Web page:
Apparently, the term Orang Ulu was chosen to ‘differentiate’ the community from others as they live mostly in the ulu or upper reaches of the great rivers of northern Sarawak . However, many have come to associate the name with ‘backwardness’ in all aspects of modern life.
Others feel that there is no harm in taking pride in the current name, which covers over 30 sub-groups in Sarawak . It was coined in 1969 by the now defunct Orang Ulu National Association which preceded Forum.
“Forum should not think of just a name change for the Orang Ulu but play an important role in the socio-economic development of the community,” said William Ghani Bina, the special adviser to the Sarawak Lun Bawang Association.
“The name should be retained as it signifies the identity, culture and way of life of the community.”
Bina advised Forum leaders to concentrate on organising courses in entrepreneurship and agriculture for the community, instead of wasting time on cosmetic changes.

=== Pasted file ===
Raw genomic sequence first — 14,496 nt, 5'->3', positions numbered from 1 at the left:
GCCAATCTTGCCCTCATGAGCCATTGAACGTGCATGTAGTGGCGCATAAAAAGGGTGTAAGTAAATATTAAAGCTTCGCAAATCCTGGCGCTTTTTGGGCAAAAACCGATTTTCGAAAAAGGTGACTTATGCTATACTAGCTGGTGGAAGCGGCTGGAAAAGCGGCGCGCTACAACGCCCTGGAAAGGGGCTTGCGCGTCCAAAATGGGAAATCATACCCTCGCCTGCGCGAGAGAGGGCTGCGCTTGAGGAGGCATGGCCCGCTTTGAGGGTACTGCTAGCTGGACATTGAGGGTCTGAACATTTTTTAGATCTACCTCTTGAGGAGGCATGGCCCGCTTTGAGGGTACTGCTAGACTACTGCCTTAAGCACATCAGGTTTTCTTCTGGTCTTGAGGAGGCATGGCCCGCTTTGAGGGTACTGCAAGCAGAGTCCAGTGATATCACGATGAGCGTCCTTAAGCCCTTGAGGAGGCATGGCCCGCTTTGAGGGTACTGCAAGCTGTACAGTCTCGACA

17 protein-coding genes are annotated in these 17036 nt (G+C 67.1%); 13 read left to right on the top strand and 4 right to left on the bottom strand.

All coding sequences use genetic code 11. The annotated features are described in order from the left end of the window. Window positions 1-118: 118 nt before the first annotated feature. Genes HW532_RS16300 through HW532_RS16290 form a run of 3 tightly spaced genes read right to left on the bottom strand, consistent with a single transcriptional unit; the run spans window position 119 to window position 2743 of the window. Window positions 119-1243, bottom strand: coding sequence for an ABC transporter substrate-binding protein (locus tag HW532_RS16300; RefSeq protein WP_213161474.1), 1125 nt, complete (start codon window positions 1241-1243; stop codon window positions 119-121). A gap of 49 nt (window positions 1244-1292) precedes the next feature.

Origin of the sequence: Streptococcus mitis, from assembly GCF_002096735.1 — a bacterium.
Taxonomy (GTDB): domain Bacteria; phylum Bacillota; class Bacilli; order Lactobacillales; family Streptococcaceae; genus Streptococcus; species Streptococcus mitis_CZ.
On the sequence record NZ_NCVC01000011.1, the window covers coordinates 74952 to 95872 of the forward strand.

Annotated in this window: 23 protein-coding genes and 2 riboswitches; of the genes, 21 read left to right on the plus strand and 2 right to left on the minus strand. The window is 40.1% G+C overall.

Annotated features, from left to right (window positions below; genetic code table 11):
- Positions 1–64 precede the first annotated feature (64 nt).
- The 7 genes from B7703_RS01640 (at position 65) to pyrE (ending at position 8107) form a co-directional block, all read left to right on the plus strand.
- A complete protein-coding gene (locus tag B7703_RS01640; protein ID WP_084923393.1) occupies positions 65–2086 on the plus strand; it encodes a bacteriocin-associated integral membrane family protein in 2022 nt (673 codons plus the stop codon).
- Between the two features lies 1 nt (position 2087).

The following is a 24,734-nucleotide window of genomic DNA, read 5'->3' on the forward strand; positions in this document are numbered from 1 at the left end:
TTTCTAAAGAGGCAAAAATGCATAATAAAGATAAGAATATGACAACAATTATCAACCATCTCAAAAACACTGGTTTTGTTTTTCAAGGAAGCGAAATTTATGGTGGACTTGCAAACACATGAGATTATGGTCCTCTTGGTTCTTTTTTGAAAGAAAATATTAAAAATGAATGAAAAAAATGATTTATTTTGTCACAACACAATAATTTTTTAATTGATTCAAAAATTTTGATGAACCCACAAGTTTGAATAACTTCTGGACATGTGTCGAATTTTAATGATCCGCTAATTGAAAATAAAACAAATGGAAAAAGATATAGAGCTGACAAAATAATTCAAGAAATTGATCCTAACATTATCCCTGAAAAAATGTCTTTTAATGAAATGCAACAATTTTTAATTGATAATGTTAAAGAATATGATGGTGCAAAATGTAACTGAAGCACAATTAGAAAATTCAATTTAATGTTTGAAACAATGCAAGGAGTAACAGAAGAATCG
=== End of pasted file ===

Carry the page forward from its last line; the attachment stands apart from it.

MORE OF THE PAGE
However, his remarks have not gone down well with some urban Orang Ulu who point out that the Lun Bawang themselves were formerly known as Murut, which they had considered a derogatory term besides denoting a certain coarseness or roughness of nature and backwardness.
Views on proposal
Busnessman Henry Opang Luhat, from the Kayan sub-group, thinks that Lun Daya is an idea whose time has come.
“Orang Ulu sounds too much like Orang Utan. I think that it’s about time that we have a name change,” said Luhat, also the executive secretary of Parti Rakyat Sarawak, a member of the ruling Barisan Nasional coalition.
“Orang Ulu are Malay words. It is only fair that any new term is chosen by the community itself and not by others, as in the past.”
Jane Liang L abang , a Kelabit, said that she would support a name change if it truly reflects the identity of the community.